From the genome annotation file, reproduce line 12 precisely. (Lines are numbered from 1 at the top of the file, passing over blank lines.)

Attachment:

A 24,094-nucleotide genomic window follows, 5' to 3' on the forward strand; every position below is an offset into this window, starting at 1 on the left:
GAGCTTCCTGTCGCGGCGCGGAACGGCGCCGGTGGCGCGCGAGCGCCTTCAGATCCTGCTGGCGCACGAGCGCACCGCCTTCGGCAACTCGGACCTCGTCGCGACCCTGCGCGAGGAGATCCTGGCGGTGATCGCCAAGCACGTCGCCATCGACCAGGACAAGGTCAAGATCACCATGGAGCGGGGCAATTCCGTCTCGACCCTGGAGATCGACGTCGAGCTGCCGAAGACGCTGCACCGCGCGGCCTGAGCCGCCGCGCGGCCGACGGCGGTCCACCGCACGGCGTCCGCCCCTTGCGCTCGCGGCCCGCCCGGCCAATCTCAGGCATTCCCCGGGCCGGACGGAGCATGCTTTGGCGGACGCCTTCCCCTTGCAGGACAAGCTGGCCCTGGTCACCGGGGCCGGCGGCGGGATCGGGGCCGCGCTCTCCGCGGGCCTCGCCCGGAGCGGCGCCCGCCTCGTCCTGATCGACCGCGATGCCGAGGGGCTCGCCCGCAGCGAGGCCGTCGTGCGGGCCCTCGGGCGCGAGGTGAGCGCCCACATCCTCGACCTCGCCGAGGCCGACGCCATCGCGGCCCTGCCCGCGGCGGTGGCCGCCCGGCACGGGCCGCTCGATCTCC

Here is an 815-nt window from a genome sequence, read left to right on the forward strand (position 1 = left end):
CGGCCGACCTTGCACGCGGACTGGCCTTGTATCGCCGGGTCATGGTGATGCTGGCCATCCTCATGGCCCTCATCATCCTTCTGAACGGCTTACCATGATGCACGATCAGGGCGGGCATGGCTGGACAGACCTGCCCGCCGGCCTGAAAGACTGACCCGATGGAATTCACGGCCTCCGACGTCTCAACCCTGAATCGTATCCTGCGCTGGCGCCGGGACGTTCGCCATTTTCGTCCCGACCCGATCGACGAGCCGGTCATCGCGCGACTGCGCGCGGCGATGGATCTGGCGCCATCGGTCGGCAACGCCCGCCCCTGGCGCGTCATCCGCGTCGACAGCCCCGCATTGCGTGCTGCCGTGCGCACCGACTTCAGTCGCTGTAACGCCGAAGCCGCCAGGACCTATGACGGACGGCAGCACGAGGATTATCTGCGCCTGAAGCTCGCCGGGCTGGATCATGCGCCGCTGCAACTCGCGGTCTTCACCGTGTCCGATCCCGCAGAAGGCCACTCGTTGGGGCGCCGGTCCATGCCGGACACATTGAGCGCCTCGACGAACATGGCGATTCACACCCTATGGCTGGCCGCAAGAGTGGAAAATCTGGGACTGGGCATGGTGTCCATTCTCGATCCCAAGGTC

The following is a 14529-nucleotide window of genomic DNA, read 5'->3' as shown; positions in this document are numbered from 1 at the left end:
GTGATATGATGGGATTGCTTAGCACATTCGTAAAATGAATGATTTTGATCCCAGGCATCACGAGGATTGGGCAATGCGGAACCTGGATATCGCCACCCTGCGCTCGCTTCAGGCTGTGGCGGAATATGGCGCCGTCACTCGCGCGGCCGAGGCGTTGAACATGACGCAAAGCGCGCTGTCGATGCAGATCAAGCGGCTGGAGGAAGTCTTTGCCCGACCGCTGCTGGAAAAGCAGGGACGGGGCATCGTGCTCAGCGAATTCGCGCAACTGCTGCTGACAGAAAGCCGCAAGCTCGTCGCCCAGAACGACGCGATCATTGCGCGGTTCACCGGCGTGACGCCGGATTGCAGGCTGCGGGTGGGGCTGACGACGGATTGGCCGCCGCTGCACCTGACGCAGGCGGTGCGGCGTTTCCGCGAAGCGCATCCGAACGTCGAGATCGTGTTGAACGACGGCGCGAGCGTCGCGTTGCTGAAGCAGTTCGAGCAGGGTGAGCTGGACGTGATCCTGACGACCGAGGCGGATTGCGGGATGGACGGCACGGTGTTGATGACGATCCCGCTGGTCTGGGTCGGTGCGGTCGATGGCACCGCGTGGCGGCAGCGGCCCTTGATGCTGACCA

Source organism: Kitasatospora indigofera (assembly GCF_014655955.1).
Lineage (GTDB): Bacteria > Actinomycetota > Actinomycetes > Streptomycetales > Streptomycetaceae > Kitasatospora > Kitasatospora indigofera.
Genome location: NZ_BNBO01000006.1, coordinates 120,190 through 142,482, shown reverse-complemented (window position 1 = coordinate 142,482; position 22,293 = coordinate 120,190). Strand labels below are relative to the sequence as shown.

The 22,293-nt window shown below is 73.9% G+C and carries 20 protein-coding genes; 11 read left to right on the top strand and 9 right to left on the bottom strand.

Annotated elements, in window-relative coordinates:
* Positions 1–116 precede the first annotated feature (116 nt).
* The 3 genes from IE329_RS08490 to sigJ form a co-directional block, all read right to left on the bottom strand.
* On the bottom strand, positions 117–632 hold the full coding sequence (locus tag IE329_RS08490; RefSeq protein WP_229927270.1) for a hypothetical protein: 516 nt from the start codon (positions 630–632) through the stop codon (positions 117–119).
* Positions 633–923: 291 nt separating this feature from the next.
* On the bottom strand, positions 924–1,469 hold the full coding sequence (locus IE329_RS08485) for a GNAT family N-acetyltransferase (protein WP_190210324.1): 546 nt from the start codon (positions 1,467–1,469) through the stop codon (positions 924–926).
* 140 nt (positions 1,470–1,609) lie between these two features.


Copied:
* Positions 1–116 precede the first annotated feature (116 nt).